WORKS: Concierto de Aranjuez; Fantasia para un Gentilhombre; Elogio de la guitarra
PERFORMER: Charles Ramirez (guitar); Chamber Orchestra of Europe/Douglas Boyd
CATALOGUE NO: Signum SIGCD 244
For most listeners it is the great Adagio of Rodrigo’s Concierto that decides their view of a performance, and to them Charles Ramirez and Douglas Boyd will have delivered a must-hear. The initial cor anglais is eloquent; then Ramirez adopts a wonderful improvisatory freedom while holding a firm lyrical line, an attitude later taken over by the bassoonist.
The atmosphere smoulders and steadily intensifies, but the biggest orchestral statement retains its gravitas. A similar Spanish stoical melancholy runs through the Fantasia. In the quicker music of both works the stance is tonally light, expressively relaxed, and often quite deliberate in pace. It allows the orchestra to place accents delicately and to build some tense tuttis, as at the start of the Concierto, without forgetting the music’s quiet wit. The acoustic is matchingly detailed, although rather in-your-face at bigger orchestral moments.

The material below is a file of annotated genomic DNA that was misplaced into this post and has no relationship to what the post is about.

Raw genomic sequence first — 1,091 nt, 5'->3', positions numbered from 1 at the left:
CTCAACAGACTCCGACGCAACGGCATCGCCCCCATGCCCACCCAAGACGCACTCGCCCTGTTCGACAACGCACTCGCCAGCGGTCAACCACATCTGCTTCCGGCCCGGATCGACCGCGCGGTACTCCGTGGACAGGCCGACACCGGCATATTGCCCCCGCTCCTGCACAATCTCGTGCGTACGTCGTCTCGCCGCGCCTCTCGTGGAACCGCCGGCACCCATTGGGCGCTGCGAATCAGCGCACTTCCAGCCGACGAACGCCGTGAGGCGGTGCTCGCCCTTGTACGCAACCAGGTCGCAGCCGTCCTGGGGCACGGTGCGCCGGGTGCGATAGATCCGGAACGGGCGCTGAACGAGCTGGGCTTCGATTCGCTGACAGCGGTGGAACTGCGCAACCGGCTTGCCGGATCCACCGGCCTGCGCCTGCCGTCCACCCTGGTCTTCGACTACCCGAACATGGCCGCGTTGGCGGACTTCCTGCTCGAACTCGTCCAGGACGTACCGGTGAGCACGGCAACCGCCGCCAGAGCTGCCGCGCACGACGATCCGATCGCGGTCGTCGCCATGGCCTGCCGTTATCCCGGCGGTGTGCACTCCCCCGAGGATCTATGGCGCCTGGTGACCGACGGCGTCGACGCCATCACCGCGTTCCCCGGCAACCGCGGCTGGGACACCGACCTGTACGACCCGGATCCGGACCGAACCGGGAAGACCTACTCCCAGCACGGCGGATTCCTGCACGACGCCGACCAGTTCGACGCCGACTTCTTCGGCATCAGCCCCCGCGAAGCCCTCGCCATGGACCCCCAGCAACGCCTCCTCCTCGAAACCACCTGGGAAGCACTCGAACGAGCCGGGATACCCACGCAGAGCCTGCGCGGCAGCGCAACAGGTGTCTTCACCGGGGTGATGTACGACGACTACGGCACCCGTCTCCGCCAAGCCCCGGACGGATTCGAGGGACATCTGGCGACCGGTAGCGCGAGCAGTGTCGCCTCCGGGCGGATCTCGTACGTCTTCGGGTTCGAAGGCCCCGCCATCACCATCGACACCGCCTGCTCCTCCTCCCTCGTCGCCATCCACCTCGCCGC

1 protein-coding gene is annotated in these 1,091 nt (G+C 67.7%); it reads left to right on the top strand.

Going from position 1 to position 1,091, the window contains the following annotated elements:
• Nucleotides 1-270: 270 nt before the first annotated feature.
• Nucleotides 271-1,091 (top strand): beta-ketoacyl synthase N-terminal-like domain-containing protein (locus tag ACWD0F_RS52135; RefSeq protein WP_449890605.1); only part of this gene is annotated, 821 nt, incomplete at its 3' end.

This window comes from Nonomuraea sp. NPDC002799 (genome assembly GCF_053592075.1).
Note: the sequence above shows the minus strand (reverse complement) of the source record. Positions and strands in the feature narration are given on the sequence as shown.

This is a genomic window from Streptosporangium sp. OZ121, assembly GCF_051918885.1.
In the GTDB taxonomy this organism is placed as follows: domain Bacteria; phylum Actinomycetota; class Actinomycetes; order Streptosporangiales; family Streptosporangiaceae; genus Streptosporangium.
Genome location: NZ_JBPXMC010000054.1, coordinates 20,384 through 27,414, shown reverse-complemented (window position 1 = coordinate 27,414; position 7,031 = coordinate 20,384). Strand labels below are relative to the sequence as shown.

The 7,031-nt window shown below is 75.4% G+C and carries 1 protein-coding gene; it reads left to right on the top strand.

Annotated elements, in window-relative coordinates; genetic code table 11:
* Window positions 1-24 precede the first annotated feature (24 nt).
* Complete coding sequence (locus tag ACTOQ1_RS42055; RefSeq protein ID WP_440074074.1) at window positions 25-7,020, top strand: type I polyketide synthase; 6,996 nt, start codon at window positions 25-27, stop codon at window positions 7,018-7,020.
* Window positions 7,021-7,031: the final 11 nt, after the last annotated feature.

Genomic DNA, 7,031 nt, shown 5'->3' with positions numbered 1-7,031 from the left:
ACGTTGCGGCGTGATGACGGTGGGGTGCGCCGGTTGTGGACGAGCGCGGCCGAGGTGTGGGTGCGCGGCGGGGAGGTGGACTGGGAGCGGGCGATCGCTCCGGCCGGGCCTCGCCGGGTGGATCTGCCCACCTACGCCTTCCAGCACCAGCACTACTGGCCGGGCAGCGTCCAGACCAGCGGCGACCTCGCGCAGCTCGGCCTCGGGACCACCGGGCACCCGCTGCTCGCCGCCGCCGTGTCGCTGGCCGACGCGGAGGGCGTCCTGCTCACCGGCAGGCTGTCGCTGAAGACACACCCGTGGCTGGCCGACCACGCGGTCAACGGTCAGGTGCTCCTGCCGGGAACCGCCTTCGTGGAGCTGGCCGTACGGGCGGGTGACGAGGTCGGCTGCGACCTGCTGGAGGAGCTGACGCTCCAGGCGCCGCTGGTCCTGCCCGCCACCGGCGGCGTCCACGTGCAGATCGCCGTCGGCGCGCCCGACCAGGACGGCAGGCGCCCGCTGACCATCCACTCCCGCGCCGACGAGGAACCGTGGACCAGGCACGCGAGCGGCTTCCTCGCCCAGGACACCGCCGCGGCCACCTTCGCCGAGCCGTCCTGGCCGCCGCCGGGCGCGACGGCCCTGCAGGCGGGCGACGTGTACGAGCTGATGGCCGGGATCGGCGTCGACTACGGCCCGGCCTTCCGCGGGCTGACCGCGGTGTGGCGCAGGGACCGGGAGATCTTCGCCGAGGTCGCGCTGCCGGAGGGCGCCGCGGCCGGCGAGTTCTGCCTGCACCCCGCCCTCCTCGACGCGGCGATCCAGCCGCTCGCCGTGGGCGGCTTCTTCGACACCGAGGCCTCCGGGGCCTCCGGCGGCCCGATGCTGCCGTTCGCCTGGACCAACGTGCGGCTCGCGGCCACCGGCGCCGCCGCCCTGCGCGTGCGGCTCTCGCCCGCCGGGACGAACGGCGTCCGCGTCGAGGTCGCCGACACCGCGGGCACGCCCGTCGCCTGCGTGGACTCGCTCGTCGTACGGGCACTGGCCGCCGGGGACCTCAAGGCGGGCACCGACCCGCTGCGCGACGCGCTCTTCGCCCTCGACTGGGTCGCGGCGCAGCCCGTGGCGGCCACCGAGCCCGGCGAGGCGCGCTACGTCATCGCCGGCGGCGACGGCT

There are so many excellent couplings of these two favourites, never mind individual recordings, that they would add up to the Building a Library assignment from hell. Ramirez’s distinctive way ought to reach the shortlist, but then you must weigh the pros and cons against Julian Bream (several times over), John Williams and – with a neatly assembled choice of extras – Pepe Romero. If it’s the extras that count for you, Ramirez strikes out with a fine, attractive and not-so-often heard solo piece which is something of a work-out for the player. Ramirez offers delicately voiced chords in the central cathedral evocation, precise counterpoint and cumulative
energy in the finale. Robert Maycock